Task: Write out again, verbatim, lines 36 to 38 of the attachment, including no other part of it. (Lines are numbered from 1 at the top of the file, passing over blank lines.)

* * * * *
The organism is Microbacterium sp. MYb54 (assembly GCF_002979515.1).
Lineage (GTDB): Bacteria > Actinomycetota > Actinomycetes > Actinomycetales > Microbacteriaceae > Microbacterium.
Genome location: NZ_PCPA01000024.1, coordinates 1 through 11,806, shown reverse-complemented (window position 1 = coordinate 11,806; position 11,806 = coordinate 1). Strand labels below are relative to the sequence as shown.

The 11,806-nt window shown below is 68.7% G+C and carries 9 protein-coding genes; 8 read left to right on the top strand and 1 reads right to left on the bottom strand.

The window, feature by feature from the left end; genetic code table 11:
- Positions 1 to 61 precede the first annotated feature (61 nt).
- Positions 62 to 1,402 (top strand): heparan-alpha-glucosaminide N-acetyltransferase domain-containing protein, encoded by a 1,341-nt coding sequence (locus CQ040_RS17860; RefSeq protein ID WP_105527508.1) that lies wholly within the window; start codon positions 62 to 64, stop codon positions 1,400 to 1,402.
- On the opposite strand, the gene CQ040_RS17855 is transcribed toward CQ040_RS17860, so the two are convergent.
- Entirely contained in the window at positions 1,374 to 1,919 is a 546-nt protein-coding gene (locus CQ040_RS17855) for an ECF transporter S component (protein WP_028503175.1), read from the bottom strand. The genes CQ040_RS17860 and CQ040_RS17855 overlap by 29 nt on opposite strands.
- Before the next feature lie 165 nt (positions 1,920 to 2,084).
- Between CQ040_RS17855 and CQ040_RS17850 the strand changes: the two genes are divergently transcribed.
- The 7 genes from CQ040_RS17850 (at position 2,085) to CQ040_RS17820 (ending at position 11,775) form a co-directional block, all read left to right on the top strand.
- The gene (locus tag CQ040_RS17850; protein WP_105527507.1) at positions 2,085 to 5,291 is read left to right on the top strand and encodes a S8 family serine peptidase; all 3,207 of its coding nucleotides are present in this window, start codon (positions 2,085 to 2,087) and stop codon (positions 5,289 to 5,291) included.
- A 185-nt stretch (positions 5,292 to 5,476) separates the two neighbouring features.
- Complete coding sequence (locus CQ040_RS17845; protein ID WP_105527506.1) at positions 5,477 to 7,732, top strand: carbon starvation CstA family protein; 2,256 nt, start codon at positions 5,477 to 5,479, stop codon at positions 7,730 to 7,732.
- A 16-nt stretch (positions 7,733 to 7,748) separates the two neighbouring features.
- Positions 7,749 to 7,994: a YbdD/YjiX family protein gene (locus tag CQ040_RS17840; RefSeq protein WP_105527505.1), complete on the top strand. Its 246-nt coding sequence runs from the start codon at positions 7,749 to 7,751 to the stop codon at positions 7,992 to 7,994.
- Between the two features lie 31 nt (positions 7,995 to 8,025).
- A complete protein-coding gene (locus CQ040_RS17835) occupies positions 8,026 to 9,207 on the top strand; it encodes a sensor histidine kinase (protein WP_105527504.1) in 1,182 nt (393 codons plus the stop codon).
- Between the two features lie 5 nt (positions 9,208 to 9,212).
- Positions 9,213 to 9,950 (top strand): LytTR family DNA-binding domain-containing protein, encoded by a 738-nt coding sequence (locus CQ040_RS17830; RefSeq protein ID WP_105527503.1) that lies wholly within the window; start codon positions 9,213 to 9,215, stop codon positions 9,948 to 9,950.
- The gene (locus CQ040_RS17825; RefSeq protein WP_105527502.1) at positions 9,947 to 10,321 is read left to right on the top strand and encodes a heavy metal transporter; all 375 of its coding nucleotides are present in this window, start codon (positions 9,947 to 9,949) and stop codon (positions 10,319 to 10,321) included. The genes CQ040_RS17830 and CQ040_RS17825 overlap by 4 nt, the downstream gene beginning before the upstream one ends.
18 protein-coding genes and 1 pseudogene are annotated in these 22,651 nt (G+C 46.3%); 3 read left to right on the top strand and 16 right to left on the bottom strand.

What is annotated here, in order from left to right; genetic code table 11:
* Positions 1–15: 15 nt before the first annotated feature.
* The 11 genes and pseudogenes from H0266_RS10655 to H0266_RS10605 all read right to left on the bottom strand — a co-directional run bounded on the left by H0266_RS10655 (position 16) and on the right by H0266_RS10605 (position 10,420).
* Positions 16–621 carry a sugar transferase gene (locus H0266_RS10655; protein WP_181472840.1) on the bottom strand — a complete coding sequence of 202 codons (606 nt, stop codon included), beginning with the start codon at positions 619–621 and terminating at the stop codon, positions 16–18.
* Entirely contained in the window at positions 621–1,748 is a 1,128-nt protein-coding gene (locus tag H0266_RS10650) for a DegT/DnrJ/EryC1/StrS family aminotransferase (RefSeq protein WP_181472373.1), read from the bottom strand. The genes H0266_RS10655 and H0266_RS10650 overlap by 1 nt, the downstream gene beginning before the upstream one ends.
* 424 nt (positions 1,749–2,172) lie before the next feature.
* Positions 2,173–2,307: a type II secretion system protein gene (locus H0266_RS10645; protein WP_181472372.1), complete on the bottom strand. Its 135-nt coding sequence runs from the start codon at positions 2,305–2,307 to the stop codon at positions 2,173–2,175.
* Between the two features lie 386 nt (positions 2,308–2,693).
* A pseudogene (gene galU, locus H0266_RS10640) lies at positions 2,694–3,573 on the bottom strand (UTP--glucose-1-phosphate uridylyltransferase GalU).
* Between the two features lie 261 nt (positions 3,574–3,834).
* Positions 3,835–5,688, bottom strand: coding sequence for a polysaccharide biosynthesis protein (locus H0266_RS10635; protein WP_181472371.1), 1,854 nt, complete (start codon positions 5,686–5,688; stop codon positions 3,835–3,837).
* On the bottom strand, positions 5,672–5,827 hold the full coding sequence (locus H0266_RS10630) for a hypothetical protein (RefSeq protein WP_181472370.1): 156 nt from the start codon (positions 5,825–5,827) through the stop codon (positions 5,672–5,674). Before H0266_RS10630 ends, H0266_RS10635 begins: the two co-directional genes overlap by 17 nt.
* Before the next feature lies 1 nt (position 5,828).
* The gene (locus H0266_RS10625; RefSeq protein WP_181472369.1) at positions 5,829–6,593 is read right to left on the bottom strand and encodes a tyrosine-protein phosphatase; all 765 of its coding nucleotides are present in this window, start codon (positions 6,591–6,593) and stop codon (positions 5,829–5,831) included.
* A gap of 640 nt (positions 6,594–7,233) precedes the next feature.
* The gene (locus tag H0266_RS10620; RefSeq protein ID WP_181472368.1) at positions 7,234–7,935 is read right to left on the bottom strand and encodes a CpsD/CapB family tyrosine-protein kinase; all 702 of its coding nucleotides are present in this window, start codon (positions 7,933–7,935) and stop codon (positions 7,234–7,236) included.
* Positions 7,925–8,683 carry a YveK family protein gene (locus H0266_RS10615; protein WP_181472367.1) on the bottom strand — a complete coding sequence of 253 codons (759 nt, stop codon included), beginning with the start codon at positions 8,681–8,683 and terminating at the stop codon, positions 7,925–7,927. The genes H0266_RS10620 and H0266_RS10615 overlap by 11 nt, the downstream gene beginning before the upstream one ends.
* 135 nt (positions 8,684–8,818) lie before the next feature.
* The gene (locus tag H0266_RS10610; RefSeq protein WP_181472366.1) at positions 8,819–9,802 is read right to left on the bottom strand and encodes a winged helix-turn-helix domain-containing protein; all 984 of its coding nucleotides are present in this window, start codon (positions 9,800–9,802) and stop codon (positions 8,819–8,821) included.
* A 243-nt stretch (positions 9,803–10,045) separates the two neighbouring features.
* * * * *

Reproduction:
* Before the next feature lies 1 nt (position 5,828).
* The gene (locus H0266_RS10625; RefSeq protein WP_181472369.1) at positions 5,829–6,593 is read right to left on the bottom strand and encodes a tyrosine-protein phosphatase; all 765 of its coding nucleotides are present in this window, start codon (positions 6,591–6,593) and stop codon (positions 5,829–5,831) included.
* A gap of 640 nt (positions 6,594–7,233) precedes the next feature.